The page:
Global sea levels are rising and increasing the risk to coastal communities from inundation and erosion.
The principal components contributing to global average sea level rise are the melting of land-based snow and ice reserves and the thermal expansion of the ocean water mass.
While global average sea level rise is relatively consistent, there are significant regional variations throughout the ocean basins of the world, which are attributable to:
- variations in the distribution of thermal expansion
- local and regional meteorological effects
- regional responses to modes of climate variability (for example, the El Nino-Southern Oscillation).
There is also considerable short and long-term variability in sea levels at any particular location, with this variability often extending over multiple decades.
There are two related measures of sea rise:
- absolute sea level rise, which is the increase in the ocean water level
- relative sea level rise, which is the increase in sea level recorded on land and is affected by land movement at the tide gauge site.
NSW Government policy
Following a review by the NSW Chief Scientist and Engineer (PDF 1.6 MB) and stage one coastal management reforms, the NSW Government announced that councils would have the flexibility to determine their own sea level rise projections to suit their local conditions. The Government would no longer prescribe statewide sea level rise projections for use by councils and the 2009 NSW Sea Level Rise Policy Statement would no longer be NSW Government policy.
The Office of Environment and Heritage has released guidelines on incorporating sea level rise into flood risk and coastal hazard assessment (PDF 1.8 MB).
These documents will be revised as part of the coastal reform process. In the interim, reference to the NSW sea level rise planning benchmarks in these documents should be taken as referring to council's adopted sea level rise projections. The government has recently announced the details on the stage 2 coastal management reforms, please see here for more details.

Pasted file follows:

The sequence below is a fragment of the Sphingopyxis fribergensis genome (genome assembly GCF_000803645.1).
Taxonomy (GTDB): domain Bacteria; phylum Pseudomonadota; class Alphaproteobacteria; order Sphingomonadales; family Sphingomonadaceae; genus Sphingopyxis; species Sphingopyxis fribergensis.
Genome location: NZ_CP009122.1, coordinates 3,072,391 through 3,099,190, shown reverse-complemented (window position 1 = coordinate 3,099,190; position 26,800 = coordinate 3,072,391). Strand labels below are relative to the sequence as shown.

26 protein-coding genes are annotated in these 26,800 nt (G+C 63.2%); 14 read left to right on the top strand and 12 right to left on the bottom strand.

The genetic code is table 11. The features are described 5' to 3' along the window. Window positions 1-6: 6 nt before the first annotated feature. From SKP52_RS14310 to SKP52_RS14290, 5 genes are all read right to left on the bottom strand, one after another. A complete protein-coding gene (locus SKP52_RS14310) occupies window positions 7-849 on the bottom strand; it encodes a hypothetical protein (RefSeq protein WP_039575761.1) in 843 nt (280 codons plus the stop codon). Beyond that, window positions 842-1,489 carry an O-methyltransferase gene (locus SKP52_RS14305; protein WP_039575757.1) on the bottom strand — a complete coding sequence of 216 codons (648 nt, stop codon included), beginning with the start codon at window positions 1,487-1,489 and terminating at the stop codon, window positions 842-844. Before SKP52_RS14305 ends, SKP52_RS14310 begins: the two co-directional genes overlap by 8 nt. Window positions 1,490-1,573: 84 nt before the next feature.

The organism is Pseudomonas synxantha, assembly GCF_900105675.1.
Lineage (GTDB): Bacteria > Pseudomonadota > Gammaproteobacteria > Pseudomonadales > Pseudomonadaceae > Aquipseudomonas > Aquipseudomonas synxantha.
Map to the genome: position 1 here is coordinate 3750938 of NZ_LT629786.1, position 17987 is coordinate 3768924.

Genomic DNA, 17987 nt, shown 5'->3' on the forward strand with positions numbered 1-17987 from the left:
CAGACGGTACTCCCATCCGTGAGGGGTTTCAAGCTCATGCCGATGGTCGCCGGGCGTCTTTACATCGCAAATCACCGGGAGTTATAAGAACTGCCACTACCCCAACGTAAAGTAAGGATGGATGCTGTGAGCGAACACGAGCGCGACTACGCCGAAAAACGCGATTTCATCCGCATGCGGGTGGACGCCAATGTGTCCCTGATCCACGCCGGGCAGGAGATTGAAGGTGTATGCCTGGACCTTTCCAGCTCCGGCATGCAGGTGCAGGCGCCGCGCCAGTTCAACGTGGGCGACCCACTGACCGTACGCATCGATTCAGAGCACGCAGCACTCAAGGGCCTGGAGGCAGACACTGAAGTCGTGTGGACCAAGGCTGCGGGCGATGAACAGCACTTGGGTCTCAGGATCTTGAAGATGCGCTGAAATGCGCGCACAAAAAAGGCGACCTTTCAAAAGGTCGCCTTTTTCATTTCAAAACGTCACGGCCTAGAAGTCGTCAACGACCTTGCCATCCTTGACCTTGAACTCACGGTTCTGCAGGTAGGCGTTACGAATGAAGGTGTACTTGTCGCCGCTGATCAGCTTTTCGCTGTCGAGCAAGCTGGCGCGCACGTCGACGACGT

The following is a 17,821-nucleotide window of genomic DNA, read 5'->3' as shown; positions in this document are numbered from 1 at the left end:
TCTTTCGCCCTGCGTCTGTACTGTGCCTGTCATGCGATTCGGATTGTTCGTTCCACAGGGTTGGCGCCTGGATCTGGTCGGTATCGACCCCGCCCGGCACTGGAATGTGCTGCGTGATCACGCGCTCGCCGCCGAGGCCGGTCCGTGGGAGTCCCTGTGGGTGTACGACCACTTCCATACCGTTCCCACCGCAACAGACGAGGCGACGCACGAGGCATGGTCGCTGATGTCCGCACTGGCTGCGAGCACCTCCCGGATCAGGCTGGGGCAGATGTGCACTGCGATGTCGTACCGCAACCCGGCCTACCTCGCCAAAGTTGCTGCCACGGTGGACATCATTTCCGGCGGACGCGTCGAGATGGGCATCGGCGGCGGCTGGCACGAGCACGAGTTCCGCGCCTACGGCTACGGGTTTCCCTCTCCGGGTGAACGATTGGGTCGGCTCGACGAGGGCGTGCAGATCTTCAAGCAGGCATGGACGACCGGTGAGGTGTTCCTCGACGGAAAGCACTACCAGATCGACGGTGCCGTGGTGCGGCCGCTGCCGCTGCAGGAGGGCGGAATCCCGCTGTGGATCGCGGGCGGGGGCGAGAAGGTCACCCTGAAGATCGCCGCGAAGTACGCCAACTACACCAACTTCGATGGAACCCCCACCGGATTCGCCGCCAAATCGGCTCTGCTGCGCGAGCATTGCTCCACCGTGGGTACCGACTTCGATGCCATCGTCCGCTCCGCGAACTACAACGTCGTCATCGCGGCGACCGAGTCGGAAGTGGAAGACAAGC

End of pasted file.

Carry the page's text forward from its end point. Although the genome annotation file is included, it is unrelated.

Recorded historical sea level rise
Recorded sea levels are influenced by factors such as tides, waves, storm surges, seasonal temperature effects, and longer term effects due to large-scale phenomena like the El Nino-Southern Oscillation. Therefore, short-term sea level records reflect short-term trends that may be different from long-term trends.
A 2011 analysis of global tide gauge records and satellite altimetry has found that:
- Global average sea levels increased by 210 mm from 1880 to 2009.
- While there was considerable variability in the rate of rise during the 20th century, there has been a statistically significant acceleration since 1900.
- Between 1993 and 2009, the estimated rate of rise was 3.2 ± 0.4 mm per year from the satellite altimetry data and 2.8. ± 0.8 mm per year from tidal records.
Longer term analysis of NSW data is available from tide records at Fort Denison based on relative sea level measurements (PDF 1.3 MB). Equipment to measure the influence of land movement on tide records at Fort Denison was installed in May 2012 and will provide improved estimates of absolute sea level rise at this site over time.
Further information on observed historical mean sea levels is available from:
- the Intergovernmental Panel on Climate Change (IPCC) fifth assessment report - Chapter 3 (PDF 47.1 MB)
- the CSIRO Centre for Marine and Atmospheric Research
- the Antarctic Climate and Ecosystems Cooperative Research Centre (ACE CRC) Report Card (PDF 2.2 MB)
- CSIRO and the Australian Bureau of Meteorology report: State of the Climate 2014